How thoughtful of those folk in the ACT Government to go to all that trouble to find out the most popular cat names in the capital, on the pretext of ensuring that all who miaowed, had sharp claws and ignored humans, were registered.
But you had to be disappointed with the majority of names. Some were fabulous, many not so much.
It was pretty much a given that Charlie was going to be the most popular, but the imagination and clear devotion to celebrity was more of a surprise. Must say that Catrick Swayze made me want to dance around the room – and then have a glass of milk to cool down, Kat Dashian made me want to enrol in Humanity School, Fidel Catstro inspired me to start smoking cigars while Sir Paw McCatney reminded me of the good old days and that I should call out to an old friend – Hey Jude!
Calling your cat after a food item also proved a delicious idea for many: Bagel, Biscuit and Chorizo I almost get, but Cappuccino (maybe it was a typo and they meant Cattuccino?), Halloumi, Jelly Bean and Mashed Potato, although tasty, didn’t quite hit the spot, at least not on the same plate.
But for me, if I ever got a cat, I’d call it “Dinner Time” or “Pickle”. Pickle because that’s what Ricky Gervais calls his rescue cat and, like him, it always seems to get into one. Naming a cat Dinner Time would likely be the only way you’d ever get it to come when you call.
But who am I kidding? Cats answer to nothing and no-one, unless you can come up with a name that sounds like a can opening or that noise when you separate a piece of cheese from its plastic protective gear.
Dog names are so much easier. Fluffy, Blackie or anything else that ends with an eeeeeeeeee are to be avoided. I like bloke names for dogs, particularly if they’re bloke dogs. Frank, Peter or Eric, for example, for chihuahuas, Tiddles, Tiny or Sparkle for guard dogs and Einstein, Stephen (as in Hawking) or Isaac (Newton) for Labradors aged zero to 15 years.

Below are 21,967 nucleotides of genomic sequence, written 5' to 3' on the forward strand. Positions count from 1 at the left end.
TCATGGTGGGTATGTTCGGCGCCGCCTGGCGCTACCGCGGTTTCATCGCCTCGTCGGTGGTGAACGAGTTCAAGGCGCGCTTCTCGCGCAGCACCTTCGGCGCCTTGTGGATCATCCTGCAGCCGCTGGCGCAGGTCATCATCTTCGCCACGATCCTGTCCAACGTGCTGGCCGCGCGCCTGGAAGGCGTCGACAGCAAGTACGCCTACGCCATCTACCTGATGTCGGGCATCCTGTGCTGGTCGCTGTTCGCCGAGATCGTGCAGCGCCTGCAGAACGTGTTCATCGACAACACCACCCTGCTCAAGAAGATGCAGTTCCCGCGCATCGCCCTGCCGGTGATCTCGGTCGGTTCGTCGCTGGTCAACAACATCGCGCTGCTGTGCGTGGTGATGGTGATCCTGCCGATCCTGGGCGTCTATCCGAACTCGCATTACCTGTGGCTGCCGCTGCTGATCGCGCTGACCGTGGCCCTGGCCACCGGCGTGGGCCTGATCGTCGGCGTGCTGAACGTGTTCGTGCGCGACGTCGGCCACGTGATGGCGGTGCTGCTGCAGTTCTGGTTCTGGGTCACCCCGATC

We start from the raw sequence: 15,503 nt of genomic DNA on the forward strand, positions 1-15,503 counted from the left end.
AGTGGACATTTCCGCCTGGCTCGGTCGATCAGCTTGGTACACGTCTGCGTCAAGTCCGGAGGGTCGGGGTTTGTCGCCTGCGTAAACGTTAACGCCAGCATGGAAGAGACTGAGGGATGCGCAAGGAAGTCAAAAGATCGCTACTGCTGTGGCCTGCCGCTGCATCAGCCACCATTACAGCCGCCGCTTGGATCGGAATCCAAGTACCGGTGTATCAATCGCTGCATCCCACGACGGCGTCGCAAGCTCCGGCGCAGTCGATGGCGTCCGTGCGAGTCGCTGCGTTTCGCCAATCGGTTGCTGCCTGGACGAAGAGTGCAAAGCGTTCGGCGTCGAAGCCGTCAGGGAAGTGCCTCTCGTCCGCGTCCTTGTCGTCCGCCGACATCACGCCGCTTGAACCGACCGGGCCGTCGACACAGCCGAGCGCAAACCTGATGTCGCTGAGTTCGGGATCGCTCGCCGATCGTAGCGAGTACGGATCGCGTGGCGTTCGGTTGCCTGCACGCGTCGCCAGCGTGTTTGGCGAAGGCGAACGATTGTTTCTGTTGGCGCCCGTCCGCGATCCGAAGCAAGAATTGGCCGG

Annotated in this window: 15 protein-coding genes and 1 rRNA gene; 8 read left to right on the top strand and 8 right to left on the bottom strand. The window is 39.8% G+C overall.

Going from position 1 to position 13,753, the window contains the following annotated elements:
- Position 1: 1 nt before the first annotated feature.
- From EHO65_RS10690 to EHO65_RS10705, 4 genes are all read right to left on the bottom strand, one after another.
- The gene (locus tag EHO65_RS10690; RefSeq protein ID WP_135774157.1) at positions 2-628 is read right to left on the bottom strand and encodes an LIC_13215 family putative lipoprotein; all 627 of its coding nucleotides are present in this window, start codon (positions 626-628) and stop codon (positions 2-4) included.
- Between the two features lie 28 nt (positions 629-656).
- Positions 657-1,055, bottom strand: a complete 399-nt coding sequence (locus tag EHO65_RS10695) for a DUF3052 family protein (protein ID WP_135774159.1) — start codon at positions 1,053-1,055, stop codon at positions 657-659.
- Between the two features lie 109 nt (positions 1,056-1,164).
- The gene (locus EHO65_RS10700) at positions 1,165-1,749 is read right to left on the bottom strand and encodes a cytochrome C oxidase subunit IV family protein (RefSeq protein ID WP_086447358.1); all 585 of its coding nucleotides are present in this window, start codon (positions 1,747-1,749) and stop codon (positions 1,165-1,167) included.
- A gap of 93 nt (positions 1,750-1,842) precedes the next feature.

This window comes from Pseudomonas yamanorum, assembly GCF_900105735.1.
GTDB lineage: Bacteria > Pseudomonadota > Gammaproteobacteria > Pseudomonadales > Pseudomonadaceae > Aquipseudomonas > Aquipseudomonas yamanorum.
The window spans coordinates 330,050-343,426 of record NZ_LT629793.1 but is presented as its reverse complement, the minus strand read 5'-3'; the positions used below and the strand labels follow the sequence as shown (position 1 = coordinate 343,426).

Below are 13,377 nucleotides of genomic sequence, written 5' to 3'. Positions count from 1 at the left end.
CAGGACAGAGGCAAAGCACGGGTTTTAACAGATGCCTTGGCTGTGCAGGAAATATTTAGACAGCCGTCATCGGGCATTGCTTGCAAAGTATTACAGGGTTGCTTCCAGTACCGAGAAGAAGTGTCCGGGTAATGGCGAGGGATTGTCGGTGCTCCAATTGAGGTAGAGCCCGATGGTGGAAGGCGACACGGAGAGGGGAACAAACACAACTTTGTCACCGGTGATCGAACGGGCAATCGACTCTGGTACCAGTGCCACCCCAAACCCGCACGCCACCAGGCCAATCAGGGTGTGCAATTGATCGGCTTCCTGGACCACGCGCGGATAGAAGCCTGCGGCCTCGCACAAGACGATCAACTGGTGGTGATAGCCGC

I once had a black labrador called Brian who had the IQ of a, well, black labrador called Brian. I wish I’d called him Leonardo (da Vinci) instead, probably would have stopped him chasing his tail. He did it up until the day he died at about 247 dog years or what seemed like double that in human years.
No, I lie. Nothing short of no tail at all would have stopped him doing that. Nor would anything have stopped him doing the other thing he did near his bottom. Not quite so endearing.
Post-fart, he would turn around to see where the noise came from and, if a human was nearby, he’d wag his tail with delight towards said human to spread the, well, it certainly wasn’t joy.
My Lassie was called Lassie. Now she was a smart dog. Blind but smart. I never knew her to come even close to falling in a well let alone get into an unsuitable relationship with someone called Timmy.
Then there was Spotted. Yes, she was a Dalmatian who sent me dotty. The three felt very loved and popular because everyone knew their name, well, at least Spotted and Lassie. People got to know Brian when he ate their knitting, ankles and packed lunches – and anything else remotely edible within a two kilometre radius of his mouth.
So, here’s how it ends – the litter on kitties – all the dirt. If you want to make sure your feline’s name is, well, the cat’s whiskers, don’t give it another thought because it doesn’t matter.
It won’t come when you call it, unless it’s on your lap and has little choice. It will treat you with disdain regardless of how much generic cat food you don’t feed it, and it will continue to yawn its fishy breath as close as it can to you – because it can. Purrfect.